to have compassion for one group in opposition to another.

Moreover, an ethic rooted solely in feeling lacks the ability to justify values and thus
opens one to the charge of arbitrariness. No one in this movement wants to find
themselves in the unfortunate position of one of Socrates’ interlocutors who cannot
explain why they uphold values such as justice to be right and true.

Ethics is not a matter of subjective choices and preferences. Reason justifies ethical
choices as right or wrong, and the arguments informing animal rights are strong. One
need only read Tom Regan’s book, The Case For Animal Rights, or witness who
comes out on top in his book-length argument with Carl Cohen in The Animal Rights

Many people convert to animal rights out of intuitive or primordial compassion for
animals. But reason too can be a motivating force. Many of us came to AR not
through feelings, but rather through an educational and philosophical awakening,
such as prompted in so many by Peter Singer’s book Animal Liberation. Science too
can prompt compassion and a paradigm shift through the evidence provided by
cognitive ethology, which shows that animals do indeed suffer, and that like us they
have complex psychological and social lives.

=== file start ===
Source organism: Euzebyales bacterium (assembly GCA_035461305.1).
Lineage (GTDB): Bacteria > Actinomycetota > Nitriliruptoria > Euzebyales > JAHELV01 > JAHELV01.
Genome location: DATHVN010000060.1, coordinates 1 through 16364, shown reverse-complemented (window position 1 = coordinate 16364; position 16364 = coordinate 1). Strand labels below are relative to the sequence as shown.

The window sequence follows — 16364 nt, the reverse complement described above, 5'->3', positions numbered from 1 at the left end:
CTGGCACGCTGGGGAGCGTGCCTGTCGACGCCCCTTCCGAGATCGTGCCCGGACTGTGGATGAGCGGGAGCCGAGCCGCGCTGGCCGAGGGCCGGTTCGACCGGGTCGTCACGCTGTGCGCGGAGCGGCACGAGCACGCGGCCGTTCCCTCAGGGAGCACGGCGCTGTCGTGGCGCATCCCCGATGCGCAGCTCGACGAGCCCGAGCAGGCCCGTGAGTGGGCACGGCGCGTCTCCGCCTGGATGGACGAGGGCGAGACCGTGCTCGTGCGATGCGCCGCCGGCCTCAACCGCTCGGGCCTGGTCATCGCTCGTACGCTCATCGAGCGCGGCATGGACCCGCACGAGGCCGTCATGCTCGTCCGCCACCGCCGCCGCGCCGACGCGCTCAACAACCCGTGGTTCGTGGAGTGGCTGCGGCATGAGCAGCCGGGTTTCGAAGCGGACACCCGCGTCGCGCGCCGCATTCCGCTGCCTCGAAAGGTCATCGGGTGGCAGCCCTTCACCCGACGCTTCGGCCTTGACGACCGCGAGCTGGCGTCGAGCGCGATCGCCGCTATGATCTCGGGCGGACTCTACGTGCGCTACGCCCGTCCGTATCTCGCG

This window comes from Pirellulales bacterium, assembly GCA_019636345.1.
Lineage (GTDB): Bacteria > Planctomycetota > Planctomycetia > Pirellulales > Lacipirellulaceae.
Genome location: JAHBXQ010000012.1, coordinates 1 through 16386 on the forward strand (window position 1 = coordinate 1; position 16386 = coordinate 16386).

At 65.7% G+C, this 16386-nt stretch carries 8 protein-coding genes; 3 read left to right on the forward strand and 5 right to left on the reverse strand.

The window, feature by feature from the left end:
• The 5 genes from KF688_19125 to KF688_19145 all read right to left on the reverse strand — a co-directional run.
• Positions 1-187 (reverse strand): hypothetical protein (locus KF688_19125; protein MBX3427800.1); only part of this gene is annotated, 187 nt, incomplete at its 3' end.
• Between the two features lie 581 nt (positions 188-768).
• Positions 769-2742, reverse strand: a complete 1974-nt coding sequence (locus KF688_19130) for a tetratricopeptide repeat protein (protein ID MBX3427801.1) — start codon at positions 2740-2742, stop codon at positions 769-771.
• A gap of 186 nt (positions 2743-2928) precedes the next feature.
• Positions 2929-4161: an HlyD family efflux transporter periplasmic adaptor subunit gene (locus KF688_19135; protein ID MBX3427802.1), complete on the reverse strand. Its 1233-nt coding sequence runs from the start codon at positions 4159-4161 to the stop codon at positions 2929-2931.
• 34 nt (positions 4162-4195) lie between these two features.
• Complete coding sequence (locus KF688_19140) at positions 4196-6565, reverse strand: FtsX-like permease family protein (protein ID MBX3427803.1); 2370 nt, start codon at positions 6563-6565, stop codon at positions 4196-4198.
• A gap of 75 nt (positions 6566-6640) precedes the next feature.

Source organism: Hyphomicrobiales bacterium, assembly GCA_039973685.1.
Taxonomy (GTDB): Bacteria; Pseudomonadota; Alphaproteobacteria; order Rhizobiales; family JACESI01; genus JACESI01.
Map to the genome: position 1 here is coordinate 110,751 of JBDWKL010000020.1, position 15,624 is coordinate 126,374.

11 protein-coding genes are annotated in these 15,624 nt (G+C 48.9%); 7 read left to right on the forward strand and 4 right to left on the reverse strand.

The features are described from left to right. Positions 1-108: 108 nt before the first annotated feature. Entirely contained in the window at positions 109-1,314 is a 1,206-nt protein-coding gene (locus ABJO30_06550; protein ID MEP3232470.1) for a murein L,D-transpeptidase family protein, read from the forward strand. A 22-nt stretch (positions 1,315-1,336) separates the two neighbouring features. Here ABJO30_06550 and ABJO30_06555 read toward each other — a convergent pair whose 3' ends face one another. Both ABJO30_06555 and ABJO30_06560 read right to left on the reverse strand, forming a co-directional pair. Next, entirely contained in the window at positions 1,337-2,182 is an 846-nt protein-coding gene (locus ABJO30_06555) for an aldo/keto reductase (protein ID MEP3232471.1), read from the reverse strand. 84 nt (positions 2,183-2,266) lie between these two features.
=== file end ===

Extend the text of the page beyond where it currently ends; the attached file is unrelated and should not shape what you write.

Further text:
At the same time, we all have encountered people with closed minds and are unable
to hear the facts about animal suffering or to become consistent about their alleged
compassion (the ones who love animals but eat them). However we try to persuade,
many people just don’t get it. Some have deep-seated, irrational barriers to
considering a new or alternative view and cannot withstand the cognitive dissonance
it might bring; others compartmentalize and illogically put domestic animals in the
category of beings to love and pet and farmed animals in the category of beings to
kill and eat. So we cannot deny that people have irrational psychological barriers to
reconstructing their views about animals, and that there are limitations to reason as
a motivating force.

To conclude, we need to overcome false distinctions between reason and emotions in

ethical philosophy. We need a multidimensional ethics that uncovers the history of
ethical sensibilities, that identifies the proper place of emotions in human action and
motivation, that provides cogent reflections on what is right and wrong, and that
supplies strong justifications for animal rights.

While it is crucial that we foster an ethics of care and reverence for all life, it is also
imperative that we promote education, communication, and science. The 18th
century project of enlightenment remains incomplete, but it will find its true
fulfillment in the creation of a universal community of rights and compassion that
transcends all imaginable prejudices.